The vision of the International Panel on Social Progress has attracted the interest of the Editorial Board of an Italian magazine, “I Martedì.” It is published in Bologna, an old city in Northern Italy, by a catholic cultural association, and aims at supporting people’s thinking and their action in the society. The broad cultural and social engagement of the magazine has supported continuing efforts to focus on issues whose relevance is appreciated by the urban community, attracting the attention of readers beyond their religious and philosophical beliefs. Every issue of “I Martedì” includes a “Dossier”, assembling a series of contributions by qualified Authors, devoted to a specific theme of general importance.
The interest of “I Martedì” in IPSP stemmed from the Panel’s aim “to harness the competence of hundreds of experts about social issues and…deliver a report addressed to all social actors, movements, organizations, politicians and decision-makers, in order to provide them with the best expertise on questions that bear on social change”. Thus, the Editorial Board of “I Martedì” decided to devote an issue of the magazine to social progress and the dossier was structured in keeping with the interdisciplinary approach of IPSP. The synthetic view of the sustainable development objectives of the United Nations has framed the contributions in the dossier, where human beings and their activities are parts of the physical dimension of our planet.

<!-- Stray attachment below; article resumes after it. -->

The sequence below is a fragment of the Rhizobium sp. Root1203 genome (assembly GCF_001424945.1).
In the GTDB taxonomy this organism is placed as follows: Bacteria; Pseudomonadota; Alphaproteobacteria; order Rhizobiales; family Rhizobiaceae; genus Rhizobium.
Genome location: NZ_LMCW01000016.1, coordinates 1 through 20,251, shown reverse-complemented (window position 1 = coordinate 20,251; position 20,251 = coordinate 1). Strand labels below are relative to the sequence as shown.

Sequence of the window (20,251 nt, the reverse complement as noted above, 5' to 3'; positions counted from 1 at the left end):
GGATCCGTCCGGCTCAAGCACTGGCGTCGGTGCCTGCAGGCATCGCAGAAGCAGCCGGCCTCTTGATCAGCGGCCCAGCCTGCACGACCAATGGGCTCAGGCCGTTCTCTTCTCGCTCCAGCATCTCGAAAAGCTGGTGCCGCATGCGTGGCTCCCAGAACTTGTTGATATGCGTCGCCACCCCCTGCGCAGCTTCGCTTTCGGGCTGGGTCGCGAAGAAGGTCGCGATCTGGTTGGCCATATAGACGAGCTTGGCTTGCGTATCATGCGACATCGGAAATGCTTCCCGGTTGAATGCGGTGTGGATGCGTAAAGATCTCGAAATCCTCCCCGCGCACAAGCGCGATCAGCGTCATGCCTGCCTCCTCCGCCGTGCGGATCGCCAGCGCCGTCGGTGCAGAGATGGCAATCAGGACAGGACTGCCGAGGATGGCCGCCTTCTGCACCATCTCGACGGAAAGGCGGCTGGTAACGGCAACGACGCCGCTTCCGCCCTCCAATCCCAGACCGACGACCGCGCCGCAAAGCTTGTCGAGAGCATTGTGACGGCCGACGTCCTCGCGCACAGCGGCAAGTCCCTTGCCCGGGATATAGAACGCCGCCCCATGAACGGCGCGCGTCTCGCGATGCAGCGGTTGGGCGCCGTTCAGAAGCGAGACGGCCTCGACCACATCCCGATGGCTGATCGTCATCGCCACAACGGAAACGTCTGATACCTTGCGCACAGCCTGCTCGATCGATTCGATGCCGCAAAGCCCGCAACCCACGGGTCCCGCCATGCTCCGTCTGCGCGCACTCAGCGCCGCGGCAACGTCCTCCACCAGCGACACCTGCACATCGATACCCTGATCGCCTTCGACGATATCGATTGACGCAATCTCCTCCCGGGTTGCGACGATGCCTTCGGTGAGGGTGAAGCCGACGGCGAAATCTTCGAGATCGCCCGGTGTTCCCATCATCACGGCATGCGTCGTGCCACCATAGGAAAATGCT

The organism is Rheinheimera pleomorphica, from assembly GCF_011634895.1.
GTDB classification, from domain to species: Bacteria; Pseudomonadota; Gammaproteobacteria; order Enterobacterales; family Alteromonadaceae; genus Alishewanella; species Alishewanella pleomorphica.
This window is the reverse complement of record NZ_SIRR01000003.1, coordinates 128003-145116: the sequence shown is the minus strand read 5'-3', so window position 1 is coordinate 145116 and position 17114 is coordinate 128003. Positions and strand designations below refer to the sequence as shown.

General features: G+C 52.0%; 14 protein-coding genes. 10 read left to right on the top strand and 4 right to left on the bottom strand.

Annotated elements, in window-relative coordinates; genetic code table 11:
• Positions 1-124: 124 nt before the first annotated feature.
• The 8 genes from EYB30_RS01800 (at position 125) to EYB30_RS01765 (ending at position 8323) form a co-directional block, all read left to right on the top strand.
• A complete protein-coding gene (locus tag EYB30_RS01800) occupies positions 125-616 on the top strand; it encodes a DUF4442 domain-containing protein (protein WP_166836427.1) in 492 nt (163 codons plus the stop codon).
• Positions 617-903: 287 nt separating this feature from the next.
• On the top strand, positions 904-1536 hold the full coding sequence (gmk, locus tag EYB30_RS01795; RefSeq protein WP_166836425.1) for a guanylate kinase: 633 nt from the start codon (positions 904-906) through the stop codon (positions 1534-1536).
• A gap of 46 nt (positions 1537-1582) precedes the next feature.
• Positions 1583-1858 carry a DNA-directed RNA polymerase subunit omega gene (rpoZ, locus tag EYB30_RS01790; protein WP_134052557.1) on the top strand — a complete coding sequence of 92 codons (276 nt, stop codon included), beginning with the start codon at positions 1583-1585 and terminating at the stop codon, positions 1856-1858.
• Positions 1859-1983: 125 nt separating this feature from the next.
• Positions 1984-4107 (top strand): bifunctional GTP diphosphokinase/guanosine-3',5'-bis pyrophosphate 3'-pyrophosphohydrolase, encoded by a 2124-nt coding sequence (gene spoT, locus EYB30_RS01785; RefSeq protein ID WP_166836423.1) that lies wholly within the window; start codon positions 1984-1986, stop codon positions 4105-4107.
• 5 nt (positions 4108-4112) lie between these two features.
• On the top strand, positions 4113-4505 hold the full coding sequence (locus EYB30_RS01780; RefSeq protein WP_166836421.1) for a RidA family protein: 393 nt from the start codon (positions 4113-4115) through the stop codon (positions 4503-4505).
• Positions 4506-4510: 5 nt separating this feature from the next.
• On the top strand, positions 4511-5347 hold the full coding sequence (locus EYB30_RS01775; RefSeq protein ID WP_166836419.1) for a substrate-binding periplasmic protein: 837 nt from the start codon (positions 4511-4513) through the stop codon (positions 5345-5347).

IPSP, its composition, vision and scope have been approached in the contribution by Gian Paolo Rossini and Marc Fleurbaey (the English translation can be found here), including some general conclusions and perspectives of the IPSP Report. The growth of human population is discussed by Massimo Livi Bacci, with a focus onto issues it poses to sustainable development. The geographic heterogeneity of this process is considered with specific reference to its environmental and social impacts in a global dimension. Pier Giorgio Ardeni considers the multiple forms of inequality and the problems they pose to progress in social justice from different perspectives. The limits of development and of resources on our planet represent the starting point for Vincenzo Balzani’s discussion on the need that human activities fully incorporate the concepts of circular economy, to build a sustainable future for all, stressing that social sustainability and environmental sustainability are two aspects of a single issue. These considerations find further scope in the contribution by Nicola Armaroli, devoted to climate changes, the need to de-carbonize our energy supply and obtain energy from renewable sources, as the sole means to really support economic and social progress for all. The importance of a global ecological frame for social progress and economic developments is at the core of Giovanni Fini’s considerations. The acceleration of urbanization and soil sealing have been discussed in this contribution, with specific reference to environmental protection and the need to increase efforts for sustainable agricultural practices, as well as actions for mitigation and adaptation to climate changes. The dossier is completed by an interview of Romano Prodi, former President of the European Commission, focused on key contemporary issues of Labor.